ETHA Signs a Joint Statement on Cancer Comorbidities

On 17 December 2019, the European Thrombosis and Haemostasis Alliance (ETHA) signed a joint statement as part of a new coalition on cancer comorbidities. Alongside ten signatories including the European Cancer Patient Coalition (ECPC), the European Society of Cardiology (ESC) and the International Society on Thrombosis and Haemostasis (ISTH), the joint statement calls upon the European Union to prioritise cancer-related complications in EU health policy, particularly given the renewed focus on cancer under the new Commission mandate.

The joint statement outlines several areas of prioritisation, including:

  • Cancer-related complications and comorbidities should form a central part of all policy discussions about cancer care. A horizontal approach to morbidity and mortality drivers is essential in effective cancer care.
  • Cancer-related complications and comorbidities should be tackled as an individual pillar in the EU Cancer Plan. This would give these conditions the policy attention they require to be addressed seriously.
  • EU funding programs should be leveraged for research on cancer to include cancer-related complications and comorbidities. Existing gaps in the funding infrastructure must be addressed in cancer care.

Dr. Anna Falanga, Chair of the ETHA, said: “Cancer-Associated Thrombosis is a significant cause of death in chemotherapy patients. The risk of developing thrombosis is four times greater for cancer patients than the general population, yet effective screening for thrombotic disorders is not commonplace in cancer care. We call upon the European Commission to recognise the impact of Cancer-Associated Thrombosis (CAT) on effective cancer treatment and survivorship, and request that the importance of CAT is reflected by including comorbidities as an individual pillar in the Europe’s Beating Cancer Plan.”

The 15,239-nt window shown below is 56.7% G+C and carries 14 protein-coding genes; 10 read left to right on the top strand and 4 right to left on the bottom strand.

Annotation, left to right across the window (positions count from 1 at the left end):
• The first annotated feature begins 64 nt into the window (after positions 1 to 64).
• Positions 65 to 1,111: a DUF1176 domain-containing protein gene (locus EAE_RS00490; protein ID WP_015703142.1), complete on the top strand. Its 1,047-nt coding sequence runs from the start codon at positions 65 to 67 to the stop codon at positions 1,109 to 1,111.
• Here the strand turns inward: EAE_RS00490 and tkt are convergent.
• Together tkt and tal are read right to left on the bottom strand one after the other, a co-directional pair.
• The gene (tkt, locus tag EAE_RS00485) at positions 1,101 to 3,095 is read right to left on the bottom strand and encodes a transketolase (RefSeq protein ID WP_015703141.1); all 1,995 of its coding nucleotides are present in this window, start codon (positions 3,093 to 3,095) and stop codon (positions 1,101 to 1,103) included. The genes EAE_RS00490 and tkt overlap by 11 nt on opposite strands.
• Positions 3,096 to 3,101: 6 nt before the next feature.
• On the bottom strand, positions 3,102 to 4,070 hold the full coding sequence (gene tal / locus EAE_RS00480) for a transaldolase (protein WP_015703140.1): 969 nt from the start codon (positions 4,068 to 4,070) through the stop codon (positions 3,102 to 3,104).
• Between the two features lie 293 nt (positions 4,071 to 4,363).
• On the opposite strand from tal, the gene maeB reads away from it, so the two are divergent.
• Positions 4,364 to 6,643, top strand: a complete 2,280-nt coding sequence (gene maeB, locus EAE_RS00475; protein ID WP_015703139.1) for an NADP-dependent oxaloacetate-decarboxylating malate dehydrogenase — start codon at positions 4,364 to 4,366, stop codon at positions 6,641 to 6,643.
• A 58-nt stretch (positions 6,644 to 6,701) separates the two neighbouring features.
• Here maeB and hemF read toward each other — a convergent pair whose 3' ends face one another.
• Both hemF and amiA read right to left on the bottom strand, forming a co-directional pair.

ETHA`s mission is to prepare EU Member States for the challenge of ageing populations by advancing the understanding, prevention, diagnosis and treatment of bleeding and clotting disorders. The sheer size of this issue requires cooperation between countries and national associations with a clear steering on the EU level. The ETHA therefore very much welcomes the Commission`s initiative to launch an action plan for beating cancer. Tackling cancer-associated thrombosis as part of a broader action plan on cancer, can also be expected to have a positive effects on outcomes for non-cancer-associated thrombosis by addressing patient safety interventions that may be effective in different contexts.